You can imagine the scene here in Australia. “Oh, thank goodness, sweetheart — when you said your girlfriend was a lesbian, I thought you said a Liberal.”Read more
We won't beat homelessness without tackling inequality, joint op-ed with Jan McLucas, Homelessness Australia Magazine
Glenn Tibbitts was born at 26 weeks in the back of an ambulance because his mother had endured yet another beating. Glenn’s first recollection of abuse he suffered was between the ages of one and two.
Around the age of seven his parents broke up and as Glenn describes it: ‘the door of the cage was left open and that was my opportunity to go’.
Both of us have parented seven year-olds. On a good day– with a bit of cajoling – they might eat breakfast and get themselves dressed for school. There is something horrifying about such a child having to choose homelessness in order to survive.
Glenn slept in car parks and under bushes and bridges. This was interspersed with short periods in refuges and shelters. As a child he experienced the indignity of having scraps of food thrown at him by strangers. Not given. Thrown.
As he describes it: ‘You are always constantly hungry, you are always constantly cold’. Dealing with the abuse and trauma he suffered was a constant struggle that kept him on the streets.
As heart-wrenching as Glenn’s story is, it is also a story of hope.
A true tax package would tackle profit shifting on all fronts, Australian Financial Review, Wednesday 27 May
Imagine, for a moment, that Bill Shorten had fronted up to announce Labor's multinational tax package back in March, and told the assembled media it would add a grand total of $30 million to the budget bottom line. Imagine he'd said that he hoped this figure would turn into billions, but he didn't have enough confidence in the estimates to count on more than $30 million.
If Labor had presented a package of this kind, we would have been laughed off Capital Hill, and rightly so.
Conversations About Aged Care Should Always Evolve, The Chronicle, 7 April 2015
Harry Truman lived on Spirit Lake, at the foot of Mount Saint Helens in the northwest of the United States. A former World War I pilot and bootlegger, he was 83 years old when the volcano began to rumble. Authorities tried to get him to move out, but he was worried his lodge would be vandalised. ‘If this place is gonna go’, he said, ‘I want to go with it.’ On 18 May 1980, the volcano blast covered his home beneath a massive lava flow.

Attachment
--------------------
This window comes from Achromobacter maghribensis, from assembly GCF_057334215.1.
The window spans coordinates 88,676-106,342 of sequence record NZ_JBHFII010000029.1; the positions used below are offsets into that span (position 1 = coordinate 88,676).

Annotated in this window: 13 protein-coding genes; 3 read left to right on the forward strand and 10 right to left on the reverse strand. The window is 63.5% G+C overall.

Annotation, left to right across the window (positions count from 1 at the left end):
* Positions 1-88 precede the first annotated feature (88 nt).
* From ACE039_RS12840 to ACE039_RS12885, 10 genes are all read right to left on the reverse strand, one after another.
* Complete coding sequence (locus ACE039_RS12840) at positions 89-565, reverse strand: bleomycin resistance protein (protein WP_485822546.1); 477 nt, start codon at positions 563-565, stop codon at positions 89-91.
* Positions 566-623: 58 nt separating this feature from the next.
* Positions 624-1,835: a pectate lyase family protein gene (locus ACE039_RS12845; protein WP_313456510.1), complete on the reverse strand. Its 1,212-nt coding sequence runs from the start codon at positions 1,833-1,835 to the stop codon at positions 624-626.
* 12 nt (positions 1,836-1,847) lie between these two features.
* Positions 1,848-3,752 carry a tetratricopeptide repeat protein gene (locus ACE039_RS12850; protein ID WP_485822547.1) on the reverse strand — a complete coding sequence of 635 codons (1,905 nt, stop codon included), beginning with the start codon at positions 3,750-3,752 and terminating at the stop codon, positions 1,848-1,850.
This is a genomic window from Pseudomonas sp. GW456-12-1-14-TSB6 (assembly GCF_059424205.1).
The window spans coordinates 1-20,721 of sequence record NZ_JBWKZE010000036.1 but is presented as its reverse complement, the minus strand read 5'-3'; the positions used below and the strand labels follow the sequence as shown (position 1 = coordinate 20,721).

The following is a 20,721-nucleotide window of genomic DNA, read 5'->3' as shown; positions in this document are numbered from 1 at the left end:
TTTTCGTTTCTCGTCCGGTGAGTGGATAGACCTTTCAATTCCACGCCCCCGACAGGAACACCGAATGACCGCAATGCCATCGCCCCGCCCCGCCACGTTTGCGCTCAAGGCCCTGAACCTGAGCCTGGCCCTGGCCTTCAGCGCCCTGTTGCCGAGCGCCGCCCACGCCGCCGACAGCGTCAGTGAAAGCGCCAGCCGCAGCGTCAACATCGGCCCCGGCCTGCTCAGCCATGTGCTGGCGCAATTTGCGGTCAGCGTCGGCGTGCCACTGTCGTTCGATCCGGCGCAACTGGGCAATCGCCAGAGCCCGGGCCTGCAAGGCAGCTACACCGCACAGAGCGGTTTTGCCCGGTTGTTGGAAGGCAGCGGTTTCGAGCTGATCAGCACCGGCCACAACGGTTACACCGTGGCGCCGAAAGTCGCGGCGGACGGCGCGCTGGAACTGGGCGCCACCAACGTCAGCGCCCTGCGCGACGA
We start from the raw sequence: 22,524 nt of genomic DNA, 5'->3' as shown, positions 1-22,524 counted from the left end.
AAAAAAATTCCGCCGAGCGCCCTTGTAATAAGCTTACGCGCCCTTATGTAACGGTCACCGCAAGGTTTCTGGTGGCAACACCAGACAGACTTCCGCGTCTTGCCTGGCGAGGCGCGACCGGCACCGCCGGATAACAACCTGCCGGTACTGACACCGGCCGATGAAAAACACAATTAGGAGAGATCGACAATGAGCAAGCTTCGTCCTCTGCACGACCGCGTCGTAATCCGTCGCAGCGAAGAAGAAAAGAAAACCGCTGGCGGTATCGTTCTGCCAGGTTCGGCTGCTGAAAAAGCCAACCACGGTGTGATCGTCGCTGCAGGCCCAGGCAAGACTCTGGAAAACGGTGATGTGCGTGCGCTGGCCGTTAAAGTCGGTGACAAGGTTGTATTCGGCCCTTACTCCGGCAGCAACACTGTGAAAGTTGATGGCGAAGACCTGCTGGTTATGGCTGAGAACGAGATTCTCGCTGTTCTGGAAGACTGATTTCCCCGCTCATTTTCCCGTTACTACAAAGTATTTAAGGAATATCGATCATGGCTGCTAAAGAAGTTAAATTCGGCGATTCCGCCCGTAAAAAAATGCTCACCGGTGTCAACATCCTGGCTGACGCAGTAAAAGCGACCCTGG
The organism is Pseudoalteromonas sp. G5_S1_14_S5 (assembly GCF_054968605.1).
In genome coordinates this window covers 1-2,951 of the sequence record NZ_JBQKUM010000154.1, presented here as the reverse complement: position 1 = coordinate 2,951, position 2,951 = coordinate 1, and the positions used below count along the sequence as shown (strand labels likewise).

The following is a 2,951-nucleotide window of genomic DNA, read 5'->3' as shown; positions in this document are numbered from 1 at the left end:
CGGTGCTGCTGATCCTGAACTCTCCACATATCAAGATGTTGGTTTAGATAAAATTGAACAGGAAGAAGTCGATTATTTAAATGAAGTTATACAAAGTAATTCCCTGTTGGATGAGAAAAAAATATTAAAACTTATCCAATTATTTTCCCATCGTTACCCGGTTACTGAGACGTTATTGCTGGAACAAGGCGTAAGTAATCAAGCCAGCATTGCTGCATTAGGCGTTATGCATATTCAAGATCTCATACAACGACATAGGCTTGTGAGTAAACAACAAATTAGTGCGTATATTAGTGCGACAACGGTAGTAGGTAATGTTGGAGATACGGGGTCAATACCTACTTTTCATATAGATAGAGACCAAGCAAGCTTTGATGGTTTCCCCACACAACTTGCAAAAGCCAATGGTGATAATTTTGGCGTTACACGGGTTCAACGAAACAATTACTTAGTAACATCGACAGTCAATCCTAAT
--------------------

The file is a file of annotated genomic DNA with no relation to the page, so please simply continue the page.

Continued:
In his book Being Mortal: Medicine and What Matters in the End, Atul Gawande tells the story of how modern medicine struggles to get aged care right. Nursing homes often place too much emphasis on safety and not enough on quality of life. Most people want to end their lives at home, but many end up dying in hospital. Two-thirds of doctors overestimate how long patients with terminal diseases will survive.
The Asia & Pacific Policy Society has recently launched a new online magazine for exploring big policy challenges and ideas in Australia and around our region. In what I hope will be the first of many pieces for the site, I've explored international approaches to regulating the sharing economy, and the lessons we might learn here in Australia.
Sharing the benefits of the sharing economy, Policy Forum, 29 January
With nothing but a smartphone, I can order up an Uber car to whisk me to my next meeting or find a bargain bed for the night through AirBNB. If I lived in one of the major US cities, I could also tap on an app to hire a pair of skis for the weekend through Spinlister, find someone to assemble my flatpack furniture on TaskRabbit, leave my dog with a pet-lover for the weekend via DogVacay, or even get roaming WiFi from Fon.